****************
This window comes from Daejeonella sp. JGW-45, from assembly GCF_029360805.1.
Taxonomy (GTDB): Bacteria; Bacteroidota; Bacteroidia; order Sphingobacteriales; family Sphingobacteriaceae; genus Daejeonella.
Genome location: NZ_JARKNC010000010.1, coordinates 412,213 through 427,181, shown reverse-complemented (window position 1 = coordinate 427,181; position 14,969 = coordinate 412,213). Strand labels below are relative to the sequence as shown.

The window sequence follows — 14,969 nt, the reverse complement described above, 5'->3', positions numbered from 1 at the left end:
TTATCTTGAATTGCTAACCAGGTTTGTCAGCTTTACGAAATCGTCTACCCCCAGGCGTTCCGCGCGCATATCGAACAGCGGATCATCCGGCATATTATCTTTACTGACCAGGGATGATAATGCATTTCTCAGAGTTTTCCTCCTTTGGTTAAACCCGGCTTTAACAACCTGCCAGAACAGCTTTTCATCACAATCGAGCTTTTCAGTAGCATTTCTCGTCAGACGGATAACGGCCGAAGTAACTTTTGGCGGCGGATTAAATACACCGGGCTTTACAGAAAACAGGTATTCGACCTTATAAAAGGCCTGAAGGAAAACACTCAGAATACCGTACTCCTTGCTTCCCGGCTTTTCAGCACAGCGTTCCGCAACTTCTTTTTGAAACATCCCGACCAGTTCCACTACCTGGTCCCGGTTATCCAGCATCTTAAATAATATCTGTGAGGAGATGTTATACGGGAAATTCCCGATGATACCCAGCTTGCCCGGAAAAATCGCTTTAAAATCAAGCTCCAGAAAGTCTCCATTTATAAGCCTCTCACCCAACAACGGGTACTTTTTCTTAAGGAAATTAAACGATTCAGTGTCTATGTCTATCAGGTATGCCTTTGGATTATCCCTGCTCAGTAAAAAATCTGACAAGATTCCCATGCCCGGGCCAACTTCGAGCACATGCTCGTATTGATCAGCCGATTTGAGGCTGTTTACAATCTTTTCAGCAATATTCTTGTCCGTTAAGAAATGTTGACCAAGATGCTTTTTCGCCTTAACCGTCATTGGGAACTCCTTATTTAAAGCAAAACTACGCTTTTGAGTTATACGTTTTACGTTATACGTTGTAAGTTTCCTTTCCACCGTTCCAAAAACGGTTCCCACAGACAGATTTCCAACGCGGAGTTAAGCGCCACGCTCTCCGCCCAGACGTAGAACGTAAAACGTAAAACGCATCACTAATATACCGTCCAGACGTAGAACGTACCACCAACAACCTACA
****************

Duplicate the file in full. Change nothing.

This window comes from Daejeonella sp. JGW-45, from assembly GCF_029360805.1.
Taxonomy (GTDB): Bacteria; Bacteroidota; Bacteroidia; order Sphingobacteriales; family Sphingobacteriaceae; genus Daejeonella.
Genome location: NZ_JARKNC010000010.1, coordinates 412,213 through 427,181, shown reverse-complemented (window position 1 = coordinate 427,181; position 14,969 = coordinate 412,213). Strand labels below are relative to the sequence as shown.

The window sequence follows — 14,969 nt, the reverse complement described above, 5'->3', positions numbered from 1 at the left end:
TTATCTTGAATTGCTAACCAGGTTTGTCAGCTTTACGAAATCGTCTACCCCCAGGCGTTCCGCGCGCATATCGAACAGCGGATCATCCGGCATATTATCTTTACTGACCAGGGATGATAATGCATTTCTCAGAGTTTTCCTCCTTTGGTTAAACCCGGCTTTAACAACCTGCCAGAACAGCTTTTCATCACAATCGAGCTTTTCAGTAGCATTTCTCGTCAGACGGATAACGGCCGAAGTAACTTTTGGCGGCGGATTAAATACACCGGGCTTTACAGAAAACAGGTATTCGACCTTATAAAAGGCCTGAAGGAAAACACTCAGAATACCGTACTCCTTGCTTCCCGGCTTTTCAGCACAGCGTTCCGCAACTTCTTTTTGAAACATCCCGACCAGTTCCACTACCTGGTCCCGGTTATCCAGCATCTTAAATAATATCTGTGAGGAGATGTTATACGGGAAATTCCCGATGATACCCAGCTTGCCCGGAAAAATCGCTTTAAAATCAAGCTCCAGAAAGTCTCCATTTATAAGCCTCTCACCCAACAACGGGTACTTTTTCTTAAGGAAATTAAACGATTCAGTGTCTATGTCTATCAGGTATGCCTTTGGATTATCCCTGCTCAGTAAAAAATCTGACAAGATTCCCATGCCCGGGCCAACTTCGAGCACATGCTCGTATTGATCAGCCGATTTGAGGCTGTTTACAATCTTTTCAGCAATATTCTTGTCCGTTAAGAAATGTTGACCAAGATGCTTTTTCGCCTTAACCGTCATTGGGAACTCCTTATTTAAAGCAAAACTACGCTTTTGAGTTATACGTTTTACGTTATACGTTGTAAGTTTCCTTTCCACCGTTCCAAAAACGGTTCCCACAGACAGATTTCCAACGCGGAGTTAAGCGCCACGCTCTCCGCCCAGACGTAGAACGTAAAACGTAAAACGCATCACTAATATACCGTCCAGACGTAGAACGTACCACCAACAACCTACA